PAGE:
New networking myths are continuously popping up. Here’s a BGP one I encountered a few days ago:
You don’t need IBGP sessions between BGP route reflectors
In general, that’s clearly wrong, as illustrated by this setup:
- RR1 and RR2 are route reflectors
- PE1 and PE2 are route reflector clients
- RR1 has an external BGP session
Without the IBGP session between RR1 and RR2, X1 and RR2 could not communicate. Maybe you don’t consider that a big deal, in which case add X2 connected to PE2.
Next question: where did that myth come from? Imagine a data center fabric running IBGP (for EVPN) on top of an IGP. You could have dedicated out-of-band route reflectors, or you could use spine switches as route reflectors. Spine switches shouldn’t have external connections (more about that in Leaf-and-Spine Fabric Architectures webinar), and a typical leaf-and-spine fabric wouldn’t have spine-to-spine links anyway. IBGP sessions between spine switches do seem like an overkill.
The idea of not having a full mesh of IBGP sessions between spine switches still sounds a bit off. Without that full mesh you’re losing redundancy. For example, in our network PE1 receives routes from X1 via RR1 and RR2; if the BGP session between RR1 and PE1 is lost for any reason, PE1 still has a route toward X1. Remove the IBGP session between RR1 and RR2 and you’ve lost that backup update propagation path.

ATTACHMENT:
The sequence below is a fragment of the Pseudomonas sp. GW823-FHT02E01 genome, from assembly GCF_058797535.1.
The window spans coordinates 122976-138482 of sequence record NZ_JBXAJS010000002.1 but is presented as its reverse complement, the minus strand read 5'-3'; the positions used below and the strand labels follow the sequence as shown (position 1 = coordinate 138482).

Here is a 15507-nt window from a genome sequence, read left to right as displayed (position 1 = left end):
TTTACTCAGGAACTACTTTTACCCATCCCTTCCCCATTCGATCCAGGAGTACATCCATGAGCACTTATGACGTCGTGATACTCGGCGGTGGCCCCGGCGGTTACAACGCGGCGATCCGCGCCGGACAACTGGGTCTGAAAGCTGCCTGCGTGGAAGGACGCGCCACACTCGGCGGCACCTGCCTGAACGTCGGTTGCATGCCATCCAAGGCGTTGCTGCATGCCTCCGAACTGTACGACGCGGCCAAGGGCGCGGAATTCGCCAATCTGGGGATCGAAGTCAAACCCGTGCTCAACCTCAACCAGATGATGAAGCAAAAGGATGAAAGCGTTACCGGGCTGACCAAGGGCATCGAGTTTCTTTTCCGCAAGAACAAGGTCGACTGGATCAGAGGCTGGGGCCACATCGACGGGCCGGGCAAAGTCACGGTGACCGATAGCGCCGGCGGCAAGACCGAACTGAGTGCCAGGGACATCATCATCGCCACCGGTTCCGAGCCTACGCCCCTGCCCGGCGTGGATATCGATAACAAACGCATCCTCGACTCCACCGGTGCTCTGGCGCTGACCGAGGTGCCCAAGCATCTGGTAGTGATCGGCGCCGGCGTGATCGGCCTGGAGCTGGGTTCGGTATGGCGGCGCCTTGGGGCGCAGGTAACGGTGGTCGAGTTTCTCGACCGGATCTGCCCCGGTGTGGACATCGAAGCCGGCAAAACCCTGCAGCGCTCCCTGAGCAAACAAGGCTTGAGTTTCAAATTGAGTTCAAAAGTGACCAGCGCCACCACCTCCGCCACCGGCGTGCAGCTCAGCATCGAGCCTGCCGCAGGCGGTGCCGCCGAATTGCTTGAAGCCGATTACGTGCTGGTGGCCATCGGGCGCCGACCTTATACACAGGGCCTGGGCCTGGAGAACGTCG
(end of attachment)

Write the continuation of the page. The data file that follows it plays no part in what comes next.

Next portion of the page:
pe1# sh ip bgp 10.0.0.5 BGP routing table entry for 10.0.0.5/32 Paths: (2 available, best #1, table default) Not advertised to any peer 65001 10.0.0.1(rr1) (metric 20) from rr1(10.0.0.1) (10.0.0.1) Origin IGP, metric 0, localpref 100, valid, internal, best (Cluser length) 65001 10.0.0.1(rr2) (metric 20) from rr2(10.0.0.2) (10.0.0.1) Origin IGP, metric 0, localpref 100, valid, internal Originator: 10.0.0.1, Cluster list: 10.0.0.1
In theory, the need for the IBGP sessions between spine switches diminishes if as the number of spine switches grows (unless someone “wisely” decided to use only two of the spines as route reflectors). In practice, I prefer not to over-optimize my designs; I’ve been bitten too many times by what seemed like an awesome idea at the time I implemented it.
You can’t beat the laws of physics (or networking). A BGP router in an autonomous system should either participate in the IBGP full mesh or be a client of at least two route reflectors. For more details, please read BGP Route Reflector Details.
Does the above rule cover all possible scenarios? The answer is left as an exercise for the careful reader.